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Friday, April 25, 2014

Energy Price Deflation Coming

Yes, price deflation is going to hit the energy markets in the future. This is a long range view we've been heralding for the last few years. Now, investment bank Sanford Bernstein says solar photovoltaic (PV) is now cheaper than oil and Asian LNG (liquefied natural gas). This is great news for consumers and very bad news for those who want to keep energy prices rising.

“For these (developing Asian economies) solar is just cheap, clean, convenient, reliable energy. And since it is a technology, it will get even cheaper over time,” Bernstein writes in a newly released report.

“Fossil fuel extraction costs will keep rising. There is a massive global market for cheap energy and that market is oblivious to policy changes in China, Japan, the EU or the US.”

Solar is already eating away at the margins of oil and gas demand. Bernstein says the adoption of solar in off-grid areas in developing markets means less kerosene and diesel demand. The adoption of solar in the Middle East means less oil demand. The adoption of solar in China and developed Asia means less LNG demand. And distributed solar in the US, Europe and Australia means less natural gas demand.

While solar has a fractional share of the market now, within one decade, solar PV (plus battery storage) may have such a share of the market that it becomes a trigger for energy price deflation, with huge consequences for the massive fossil fuel industry that relies on continued growth.
The behavior from here seems clear: the solar industry will expand. Retaliatory steps from distribution utilities will increase the market for cost-effective battery storage. This becomes — initially — a secondary market for battery storage technologies being developed for the auto sector. A failed battery technology in the auto sector (too hot, too heavy, too rigid a form factor) might well be perfect for the home energy storage market with an addressable end market of 2 billion backyards.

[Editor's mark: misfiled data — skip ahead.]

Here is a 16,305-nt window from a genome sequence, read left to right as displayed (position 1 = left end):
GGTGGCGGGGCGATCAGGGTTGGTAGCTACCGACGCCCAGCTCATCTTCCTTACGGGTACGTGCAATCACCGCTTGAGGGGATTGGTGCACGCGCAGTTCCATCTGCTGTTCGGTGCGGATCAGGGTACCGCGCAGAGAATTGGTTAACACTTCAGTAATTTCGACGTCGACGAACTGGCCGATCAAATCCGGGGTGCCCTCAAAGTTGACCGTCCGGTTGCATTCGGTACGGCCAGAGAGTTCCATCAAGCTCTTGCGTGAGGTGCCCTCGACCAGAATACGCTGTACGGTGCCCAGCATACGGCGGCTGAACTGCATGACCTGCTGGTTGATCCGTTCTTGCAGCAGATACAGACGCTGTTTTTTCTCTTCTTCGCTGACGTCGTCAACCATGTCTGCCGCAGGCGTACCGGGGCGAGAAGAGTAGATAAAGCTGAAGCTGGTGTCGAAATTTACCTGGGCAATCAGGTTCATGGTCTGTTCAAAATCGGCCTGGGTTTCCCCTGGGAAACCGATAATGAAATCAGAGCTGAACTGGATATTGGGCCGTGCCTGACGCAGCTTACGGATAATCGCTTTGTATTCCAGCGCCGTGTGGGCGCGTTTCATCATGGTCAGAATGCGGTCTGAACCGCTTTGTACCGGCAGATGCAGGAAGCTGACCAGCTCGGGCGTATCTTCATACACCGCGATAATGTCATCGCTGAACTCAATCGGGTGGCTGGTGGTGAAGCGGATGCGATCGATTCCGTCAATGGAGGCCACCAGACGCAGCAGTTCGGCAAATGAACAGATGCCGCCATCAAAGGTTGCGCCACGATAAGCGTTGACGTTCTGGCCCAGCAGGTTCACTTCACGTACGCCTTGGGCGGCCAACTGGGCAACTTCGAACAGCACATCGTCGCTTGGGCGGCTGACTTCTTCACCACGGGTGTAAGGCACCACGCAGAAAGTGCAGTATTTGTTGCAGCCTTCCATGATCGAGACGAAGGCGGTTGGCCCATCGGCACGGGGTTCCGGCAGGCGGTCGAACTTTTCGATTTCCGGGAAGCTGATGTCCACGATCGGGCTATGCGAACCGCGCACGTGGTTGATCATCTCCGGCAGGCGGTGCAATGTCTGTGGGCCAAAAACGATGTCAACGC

We estimate that the solar industry would need to be an order of magnitude larger than it is today to have this kind of impact. At the point where solar is displacing a material share of incremental oil and gas supply, global energy deflation would become inevitable: technology (with a falling cost structure) would be driving prices in the energy space. But even on an aggressive view, this could take the better part of a decade.
The big oil and gas producers, and the investors that control the flow of capital, may not wait until energy prices do actually deflate, they will likely change their behaviour well before than in anticipation that it will happen.
If the downward sloping forward curve is ever accepted as permanent, rational behavior from energy producers will guarantee it is so. Sitting on oil and gas reserves for the benefit of generations yet to come ceases to be a rational strategy if that reserve represents a depreciating rather than an appreciating asset.

Bernstein points out that large energy investors, once they realize this future where solar dominates energy is inevitable, will sell fossil fuel equities and send prices tumbling. Those investors have not realized the inevitability that solar will crush fossil fuel within the decade is the only reason the sector is relatively stable in price now. Once the selling begins, it will look like an avalanche of selling in oil & gas stocks.

According to our projections, solar power should dominate the market by the end of this decade. And, by about 2027, almost 100% of our energy will be from solar.

This is why we don't really need to put a cap on fossil fuels. The market itself will force those polluting fuels to be reduced to zero simply through price deflation. When prices fall, exotic and expensive methods like fracking will be abandoned by profit destruction. The MidEast sovereign wealth funds, created by massive oil profits, are well aware that price deflation is coming and are investing more and more into solar power and storage. They can see the light at the end of the tunnel—and, for them, it's an oncoming freight train.